Here are pictures of 5 dishes. 2 are dishes I made at home and 3 are from Lawrence restaurant where I work.
A local chanterelle and small zuchini linguini I made with a yolk from a “Les Fermes Valens” egg. Lots of olive oil, parsley and parmesan. The pasta was store bought unfortunately; had it been homemade this dish would have been a homerun.
First thing’s first: a satisfying meal I made early this summer with green pea couscous, a thyme roasted tomato, some creamy humus, and an awesome seared fennel dish with radishes, olives, red onion, feta cheese, raisins, fresh parsley and lemon juice. I served this with a nigella seed pita bread, which is so good. I need to learn how to make different breads…
Last night I watched the Polanski film Carnage. The film is based on a play that was written by the writer Yasmina Reza, who also co-wrote the screenplay with Polanski.
I was going to add a link to the trailer but I think it reveals too much. It’s better to watch it without any knowledge of what the movie is about. The acting and script are phenomenal. It might not pack quite the punch it would like to, but it’s nonetheless a well developed satire about 2 deliriously entertaining couples trying to arrive at a mutual understanding over a violent even that took place between their sons. I, personally, was mesmerized by the unfolding action and the actors. Jodie Foster in particular is a knock out. It’s fun, short and unlike anything I’ve watched recently.
I really need to take my camera out of the cupboard… Having an Iphone has made me lazy about my food photography. Apologies for the following lackluster pictures. I thought I’d post a few pictures of meals I’ve made recently. Nothing too complicated, nothing heavy-it is the summer after all-and mostly locally sourced ingredients.
I’m becoming less moderate about my eating choices. I can’t continue learning about the food industry without make personal changes to what and how I feed myself. I’ll be elaborating on some of these thoughts over the coming weeks and months: suffice to say, it ain’t pretty. Environmental degradation, animal abuse, increased risks of viruses and diseases, waste, corruption, profit over human rights; the list goes on and on.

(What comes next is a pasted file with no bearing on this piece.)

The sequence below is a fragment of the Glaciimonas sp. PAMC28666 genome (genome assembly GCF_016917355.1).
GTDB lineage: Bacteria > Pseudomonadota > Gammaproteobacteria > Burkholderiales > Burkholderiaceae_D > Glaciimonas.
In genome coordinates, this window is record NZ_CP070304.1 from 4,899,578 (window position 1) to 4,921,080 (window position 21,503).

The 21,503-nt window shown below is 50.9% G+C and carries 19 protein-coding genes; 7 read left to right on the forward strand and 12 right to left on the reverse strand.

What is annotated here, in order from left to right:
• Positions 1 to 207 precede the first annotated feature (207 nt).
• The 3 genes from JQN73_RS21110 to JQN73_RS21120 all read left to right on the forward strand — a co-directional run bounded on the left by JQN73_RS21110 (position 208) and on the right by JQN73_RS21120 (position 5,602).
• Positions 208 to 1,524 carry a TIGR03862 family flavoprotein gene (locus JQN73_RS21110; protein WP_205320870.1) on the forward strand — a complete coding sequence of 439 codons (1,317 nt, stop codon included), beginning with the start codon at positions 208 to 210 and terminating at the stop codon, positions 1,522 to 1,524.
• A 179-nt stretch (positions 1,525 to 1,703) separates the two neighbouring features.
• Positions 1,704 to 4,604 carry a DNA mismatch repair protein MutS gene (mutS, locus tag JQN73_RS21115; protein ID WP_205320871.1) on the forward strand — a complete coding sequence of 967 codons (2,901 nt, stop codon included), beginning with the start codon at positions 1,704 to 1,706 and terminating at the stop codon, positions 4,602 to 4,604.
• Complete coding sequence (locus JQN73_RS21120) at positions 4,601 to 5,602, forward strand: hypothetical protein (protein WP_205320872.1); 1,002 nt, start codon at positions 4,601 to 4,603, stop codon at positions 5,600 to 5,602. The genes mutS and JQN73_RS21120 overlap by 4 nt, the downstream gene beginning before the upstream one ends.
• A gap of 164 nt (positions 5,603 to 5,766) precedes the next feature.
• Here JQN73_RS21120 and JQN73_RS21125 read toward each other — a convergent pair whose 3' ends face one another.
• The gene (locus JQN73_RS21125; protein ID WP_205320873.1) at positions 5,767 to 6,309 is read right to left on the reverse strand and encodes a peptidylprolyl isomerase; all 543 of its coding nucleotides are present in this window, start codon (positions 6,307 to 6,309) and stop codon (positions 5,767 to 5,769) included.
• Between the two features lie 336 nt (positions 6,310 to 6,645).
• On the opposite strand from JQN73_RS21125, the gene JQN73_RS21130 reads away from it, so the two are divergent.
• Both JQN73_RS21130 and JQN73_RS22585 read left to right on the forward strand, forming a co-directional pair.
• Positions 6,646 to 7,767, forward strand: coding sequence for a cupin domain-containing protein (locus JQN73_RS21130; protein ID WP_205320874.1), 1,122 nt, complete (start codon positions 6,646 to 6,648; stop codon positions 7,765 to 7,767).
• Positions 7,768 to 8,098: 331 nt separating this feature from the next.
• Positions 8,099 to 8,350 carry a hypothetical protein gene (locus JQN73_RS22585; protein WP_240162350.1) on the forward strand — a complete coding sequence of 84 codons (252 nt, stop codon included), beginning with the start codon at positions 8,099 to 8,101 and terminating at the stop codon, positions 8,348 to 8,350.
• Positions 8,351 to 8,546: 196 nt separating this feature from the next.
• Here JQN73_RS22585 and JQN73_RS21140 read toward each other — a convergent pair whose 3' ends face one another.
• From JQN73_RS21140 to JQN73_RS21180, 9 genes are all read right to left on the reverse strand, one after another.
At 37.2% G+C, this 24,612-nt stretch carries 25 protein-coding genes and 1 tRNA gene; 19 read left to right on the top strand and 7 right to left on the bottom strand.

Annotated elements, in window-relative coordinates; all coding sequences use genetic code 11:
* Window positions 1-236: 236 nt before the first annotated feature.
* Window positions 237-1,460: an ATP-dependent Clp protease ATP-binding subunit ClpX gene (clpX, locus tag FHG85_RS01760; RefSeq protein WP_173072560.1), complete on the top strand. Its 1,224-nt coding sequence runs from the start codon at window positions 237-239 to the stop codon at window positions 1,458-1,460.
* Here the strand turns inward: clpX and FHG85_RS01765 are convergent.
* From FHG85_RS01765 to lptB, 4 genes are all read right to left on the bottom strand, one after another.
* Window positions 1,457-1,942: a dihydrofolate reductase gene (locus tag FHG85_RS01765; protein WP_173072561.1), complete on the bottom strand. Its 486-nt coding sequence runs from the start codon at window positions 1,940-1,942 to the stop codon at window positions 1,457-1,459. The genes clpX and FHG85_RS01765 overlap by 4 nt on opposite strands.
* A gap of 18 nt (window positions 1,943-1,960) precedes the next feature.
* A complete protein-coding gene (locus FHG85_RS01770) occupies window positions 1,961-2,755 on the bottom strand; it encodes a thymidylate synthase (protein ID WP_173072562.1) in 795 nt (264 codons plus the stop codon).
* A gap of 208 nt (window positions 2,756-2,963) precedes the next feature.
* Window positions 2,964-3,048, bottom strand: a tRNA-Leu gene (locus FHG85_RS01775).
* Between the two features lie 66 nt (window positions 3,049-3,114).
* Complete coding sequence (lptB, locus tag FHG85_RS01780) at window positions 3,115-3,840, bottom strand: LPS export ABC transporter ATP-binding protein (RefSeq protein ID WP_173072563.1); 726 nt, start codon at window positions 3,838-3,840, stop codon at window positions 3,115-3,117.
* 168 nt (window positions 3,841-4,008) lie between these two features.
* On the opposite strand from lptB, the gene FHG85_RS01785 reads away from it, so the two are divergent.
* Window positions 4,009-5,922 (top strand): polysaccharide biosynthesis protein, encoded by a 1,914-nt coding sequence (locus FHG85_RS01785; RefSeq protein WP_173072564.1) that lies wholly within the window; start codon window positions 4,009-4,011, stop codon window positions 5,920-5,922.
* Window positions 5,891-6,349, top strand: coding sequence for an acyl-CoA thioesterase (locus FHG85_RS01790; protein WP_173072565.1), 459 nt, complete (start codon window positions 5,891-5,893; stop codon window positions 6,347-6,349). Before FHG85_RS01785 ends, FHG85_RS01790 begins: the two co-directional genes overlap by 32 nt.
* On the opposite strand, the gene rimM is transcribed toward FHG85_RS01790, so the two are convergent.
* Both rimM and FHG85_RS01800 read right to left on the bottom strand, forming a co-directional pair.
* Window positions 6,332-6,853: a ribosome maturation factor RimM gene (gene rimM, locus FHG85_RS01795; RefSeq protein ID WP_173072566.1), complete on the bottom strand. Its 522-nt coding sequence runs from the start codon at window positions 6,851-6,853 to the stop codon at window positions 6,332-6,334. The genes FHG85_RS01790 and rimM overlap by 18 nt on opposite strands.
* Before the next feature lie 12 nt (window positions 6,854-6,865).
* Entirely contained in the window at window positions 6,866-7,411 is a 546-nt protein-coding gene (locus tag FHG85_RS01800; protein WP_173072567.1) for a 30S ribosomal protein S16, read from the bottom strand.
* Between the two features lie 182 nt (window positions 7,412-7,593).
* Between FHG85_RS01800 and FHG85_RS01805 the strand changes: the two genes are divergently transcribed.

I’m taking a serious step in reducing my meat intake(including fish). I plan on only buying from sources I know provide acceptable living standards for their animals, and I will do my best to only frequent restaurants that do the same, unfortunately, there aren’t many. I will occasionally make exceptions, but my hope is that within a few months I won’t have to do that anymore. We’ll see how it goes. To a certain extent, to anyone who knows me, I’m reverting to my vegetarianism. Oh boy… I guess I’ll be cooking more than I already do. Hosting parties will have to be more frequent as well.
I bought porc and beef sausages from Valens farms, a cooperative of smaller farms that is doing its best to provide Quebecers with healthier and ethically superior food options. There were 3 small sausages, but that was enough to last me for 3 meals. One advice I always give to people who are considering cutting down on their meat intake is to prepare dishes where less is needed.
Here are a few things you can easily make at home:
1. A peach, arugula and goat cheese salad. We’re getting Ontario peaches in Québec at the moment and they’re wonderful. Mixing them with peppery arugula, adding a few crunchy and spicy slices of radish, and a tart goat cheese and you’ve got something that’s absolutely delicious. There are some toasted almonds in there too, for extra protein, and the full bodied nutty flavor it adds.
2. I bought these corn tortillas at the supermarket last week. They come in packs of about 30 and I’ve had to eat at bunch of different kinds of tortillas recently. The corn that they’re made of is also problematic, as it’s most likely a GMO crop… I’d rather avoid supporting the companies that produce such products, but I succumbed to my desire for something I hadn’t eaten in a long time. Anyways, these tortillas were filled with brown rice mixed with fresh organic corn I bought from a small farm just outside of Montreal, black beans, the above mentioned sausages, tomatoes and some coriander. The spicy paste I made with dried chipotle peppers I had that I soaked in rhum, and blended with tomatoes, roasted garlic, coriander and cumin seeds and some other things that escape me now. Tasty.
3. This is a salad I was very pleased with. Simple but the ingredients worked very well together and its acidity provided the refreshing quality I was looking for after a sweltering day biking around town. I sliced apples, let them soak in a bit of lemon juice, added redcurrants, olive oil sauteed pieces of bread, sauteed slices of the sausages, sliced Parmesan and mixed all of it with an arugula and endive lettuce blend I prepared. The dressing was a mix of lemon juice, apple cider vinegar, honey, grain mustard, and sunflower oil.
4. I wish I had had more Feta for the following dish. It was a quick take on a greek salad: dried oregano, tomatoes, olive oil sauteed bread, red onion slices, kalamata olives, capers and the last remaining feta.